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Implementing HTTP API back end on AWS - Part 2 User Authentication

Published: January 29, 2022  •  go, aws

In the first part of this article, I showed you how to build and deploy a back-end service on AWS with Go and Pulumi. The application uses the AWS services Amazon API Gateway, AWS Lambda, and Amazon DynamoDB. The first part of the blog post ended with a fully functional todo application. But the application is currently a single-user application. There is no login, and every user sees every todo entry from every other user.

In the second part, I show you how to add user authentication to the application. I will show you how to configure Amazon Cognito and use it as an OAuth2 authentication service provider and OIDC identity provider.

Overview

The first part of this blog post laid the foundation by setting up Amazon API Gateway, AWS Lambda, and Amazon DynamoDB. This article adds one more AWS service to the mix: Amazon Cognito. The new architecture will look like this.

Application architecture

Amazon Cognito

Amazon Cognito is a hosted user identity service. It enables you to easily add user sign-up, sign-in, and access control functionality to an existing application.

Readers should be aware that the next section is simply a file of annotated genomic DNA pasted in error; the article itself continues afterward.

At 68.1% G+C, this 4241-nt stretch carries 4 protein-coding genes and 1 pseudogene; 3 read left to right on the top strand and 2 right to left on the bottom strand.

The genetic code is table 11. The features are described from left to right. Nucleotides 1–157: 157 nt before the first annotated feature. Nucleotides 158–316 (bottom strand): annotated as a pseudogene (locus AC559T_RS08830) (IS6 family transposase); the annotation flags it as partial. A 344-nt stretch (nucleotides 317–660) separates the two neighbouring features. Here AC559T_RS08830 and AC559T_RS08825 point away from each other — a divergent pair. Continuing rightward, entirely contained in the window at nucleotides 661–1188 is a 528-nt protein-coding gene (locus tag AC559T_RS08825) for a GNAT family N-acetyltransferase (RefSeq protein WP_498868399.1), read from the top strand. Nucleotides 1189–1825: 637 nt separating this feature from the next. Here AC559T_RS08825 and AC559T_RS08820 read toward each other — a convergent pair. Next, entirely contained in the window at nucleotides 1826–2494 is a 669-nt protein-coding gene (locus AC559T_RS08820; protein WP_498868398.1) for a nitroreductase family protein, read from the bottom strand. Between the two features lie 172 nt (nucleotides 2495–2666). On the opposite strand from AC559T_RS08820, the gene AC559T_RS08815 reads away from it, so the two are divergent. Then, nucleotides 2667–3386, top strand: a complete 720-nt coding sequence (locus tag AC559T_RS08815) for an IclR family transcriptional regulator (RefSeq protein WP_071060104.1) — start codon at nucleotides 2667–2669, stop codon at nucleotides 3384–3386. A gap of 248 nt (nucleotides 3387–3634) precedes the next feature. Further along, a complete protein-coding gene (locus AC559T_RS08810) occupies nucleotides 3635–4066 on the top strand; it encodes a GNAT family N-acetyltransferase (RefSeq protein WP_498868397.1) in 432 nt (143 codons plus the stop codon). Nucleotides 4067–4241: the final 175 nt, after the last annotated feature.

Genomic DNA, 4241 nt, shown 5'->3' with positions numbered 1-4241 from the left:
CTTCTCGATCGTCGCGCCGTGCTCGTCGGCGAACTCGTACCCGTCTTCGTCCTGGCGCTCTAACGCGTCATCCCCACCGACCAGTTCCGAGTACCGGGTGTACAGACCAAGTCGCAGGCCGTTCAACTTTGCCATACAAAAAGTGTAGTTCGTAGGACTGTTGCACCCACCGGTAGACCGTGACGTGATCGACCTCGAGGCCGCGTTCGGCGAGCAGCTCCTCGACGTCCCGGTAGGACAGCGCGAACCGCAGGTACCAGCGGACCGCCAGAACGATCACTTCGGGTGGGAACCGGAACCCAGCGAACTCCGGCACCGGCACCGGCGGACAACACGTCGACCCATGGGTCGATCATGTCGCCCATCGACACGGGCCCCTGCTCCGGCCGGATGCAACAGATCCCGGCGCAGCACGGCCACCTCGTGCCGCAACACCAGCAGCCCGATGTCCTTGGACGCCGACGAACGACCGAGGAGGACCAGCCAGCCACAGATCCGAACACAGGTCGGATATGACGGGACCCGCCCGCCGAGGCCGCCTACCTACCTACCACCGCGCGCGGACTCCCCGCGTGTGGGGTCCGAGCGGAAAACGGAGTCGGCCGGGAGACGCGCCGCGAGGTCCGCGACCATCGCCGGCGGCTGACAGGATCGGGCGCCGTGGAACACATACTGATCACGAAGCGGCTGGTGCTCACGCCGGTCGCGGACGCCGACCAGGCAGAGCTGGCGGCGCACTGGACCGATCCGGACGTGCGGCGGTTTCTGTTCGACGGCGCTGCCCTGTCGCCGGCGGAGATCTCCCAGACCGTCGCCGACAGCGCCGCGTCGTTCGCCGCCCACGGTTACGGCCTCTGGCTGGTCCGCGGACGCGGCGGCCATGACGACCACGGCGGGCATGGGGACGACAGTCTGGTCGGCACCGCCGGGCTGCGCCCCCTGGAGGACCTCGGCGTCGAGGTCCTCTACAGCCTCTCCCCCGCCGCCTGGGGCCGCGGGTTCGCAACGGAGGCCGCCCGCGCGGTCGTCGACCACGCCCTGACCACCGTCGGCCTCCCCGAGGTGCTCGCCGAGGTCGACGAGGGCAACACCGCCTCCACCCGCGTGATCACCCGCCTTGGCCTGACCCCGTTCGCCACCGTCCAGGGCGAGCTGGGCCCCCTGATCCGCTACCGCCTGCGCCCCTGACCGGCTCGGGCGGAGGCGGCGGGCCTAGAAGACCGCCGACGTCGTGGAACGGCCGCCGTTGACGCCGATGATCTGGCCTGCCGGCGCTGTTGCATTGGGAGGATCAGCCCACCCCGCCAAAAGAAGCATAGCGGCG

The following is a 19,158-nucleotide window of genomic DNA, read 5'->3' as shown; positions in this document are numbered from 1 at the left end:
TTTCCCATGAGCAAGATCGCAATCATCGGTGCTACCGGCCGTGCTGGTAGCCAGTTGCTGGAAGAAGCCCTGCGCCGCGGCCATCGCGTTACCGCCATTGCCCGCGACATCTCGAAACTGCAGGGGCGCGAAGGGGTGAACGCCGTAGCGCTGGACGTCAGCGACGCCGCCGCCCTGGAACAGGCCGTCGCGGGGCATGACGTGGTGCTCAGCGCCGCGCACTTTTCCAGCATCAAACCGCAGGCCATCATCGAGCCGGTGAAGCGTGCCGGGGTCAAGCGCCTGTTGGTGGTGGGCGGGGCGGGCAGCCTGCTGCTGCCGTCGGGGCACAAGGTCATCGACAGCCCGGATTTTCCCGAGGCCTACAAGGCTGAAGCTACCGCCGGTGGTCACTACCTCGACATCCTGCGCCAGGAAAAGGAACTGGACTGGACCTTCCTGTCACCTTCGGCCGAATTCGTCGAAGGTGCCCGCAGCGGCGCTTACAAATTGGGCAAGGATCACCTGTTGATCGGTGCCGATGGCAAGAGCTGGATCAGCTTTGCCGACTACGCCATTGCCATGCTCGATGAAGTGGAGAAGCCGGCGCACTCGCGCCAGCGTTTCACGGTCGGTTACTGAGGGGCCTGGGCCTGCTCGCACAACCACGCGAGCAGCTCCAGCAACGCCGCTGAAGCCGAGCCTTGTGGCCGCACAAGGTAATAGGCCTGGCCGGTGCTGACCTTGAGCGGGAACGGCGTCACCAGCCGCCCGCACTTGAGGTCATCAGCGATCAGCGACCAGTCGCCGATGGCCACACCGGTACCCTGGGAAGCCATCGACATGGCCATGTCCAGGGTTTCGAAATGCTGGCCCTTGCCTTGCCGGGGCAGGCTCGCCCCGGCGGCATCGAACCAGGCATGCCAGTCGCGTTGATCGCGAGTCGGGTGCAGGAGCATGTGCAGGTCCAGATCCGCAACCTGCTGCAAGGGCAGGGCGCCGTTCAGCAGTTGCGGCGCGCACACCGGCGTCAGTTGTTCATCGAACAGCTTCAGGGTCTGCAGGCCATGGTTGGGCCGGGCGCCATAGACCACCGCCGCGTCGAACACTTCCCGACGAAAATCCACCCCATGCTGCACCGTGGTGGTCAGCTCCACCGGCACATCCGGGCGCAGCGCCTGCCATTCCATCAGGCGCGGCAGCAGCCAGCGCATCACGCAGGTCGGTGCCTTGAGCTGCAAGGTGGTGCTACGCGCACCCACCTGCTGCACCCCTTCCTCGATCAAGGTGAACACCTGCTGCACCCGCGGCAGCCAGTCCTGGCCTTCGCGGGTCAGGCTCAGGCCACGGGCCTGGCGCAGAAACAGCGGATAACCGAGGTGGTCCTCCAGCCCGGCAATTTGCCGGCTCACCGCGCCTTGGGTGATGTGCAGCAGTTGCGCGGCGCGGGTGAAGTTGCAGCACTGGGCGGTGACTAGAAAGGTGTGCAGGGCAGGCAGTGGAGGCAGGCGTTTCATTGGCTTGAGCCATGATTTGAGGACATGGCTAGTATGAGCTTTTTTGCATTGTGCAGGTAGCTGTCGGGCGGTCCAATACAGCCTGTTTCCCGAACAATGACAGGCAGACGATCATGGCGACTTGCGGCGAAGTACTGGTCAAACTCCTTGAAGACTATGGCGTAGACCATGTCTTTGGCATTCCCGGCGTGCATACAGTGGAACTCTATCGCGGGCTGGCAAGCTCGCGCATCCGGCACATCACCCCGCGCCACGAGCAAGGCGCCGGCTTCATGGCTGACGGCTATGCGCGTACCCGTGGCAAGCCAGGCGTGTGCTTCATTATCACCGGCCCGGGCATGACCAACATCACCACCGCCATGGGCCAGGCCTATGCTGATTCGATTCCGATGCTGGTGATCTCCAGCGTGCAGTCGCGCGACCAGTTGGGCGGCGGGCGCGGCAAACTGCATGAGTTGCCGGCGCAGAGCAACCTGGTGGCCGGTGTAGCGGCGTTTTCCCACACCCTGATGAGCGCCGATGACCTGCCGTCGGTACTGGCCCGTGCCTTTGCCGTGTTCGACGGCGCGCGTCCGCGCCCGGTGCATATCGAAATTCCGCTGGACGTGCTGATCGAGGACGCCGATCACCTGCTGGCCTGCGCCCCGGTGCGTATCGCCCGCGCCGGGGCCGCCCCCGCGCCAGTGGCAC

One plus of Cognito is the price. The user pool feature of Cognito has a free tier of 50,000 MAUs. Amazon defines a MAU (monthly active user) as a user who interacted with the Cognito service in a given month (sign-up, sign-in, token refresh, password change, or user account attribute changed). AWS will not charge you for subsequent sessions or for inactive users within that month. The free tier does not expire at the end of the 12 month AWS free tier term and is available indefinitely to existing and new AWS customers.

See more information on the pricing page:
https://aws.amazon.com/cognito/pricing/

Cognito provides two services: User Pool and Identity Pool.

Identity pools are for authorization (access control). For example, you can use identity pools to create unique identities for users and give them access to other AWS services.

On the other hand, user pools provide a managed user database to sign up and sign in. This is the service we will leverage in this application.

Cognito user pools offer a standard OAuth2/OIDC interface, so they can be accessed with any OAuth2 library.


Cognito offers a lot of configuration options. Therefore, to learn more about Cognito, I recommend creating a User Pool with the AWS Web Console. There you have help texts and tooltips that explain what each option does.

This is also the way I created the following Pulumi configuration. I built the User Pool manually in the AWS Web console and then imported the resource with the Pulumi import feature.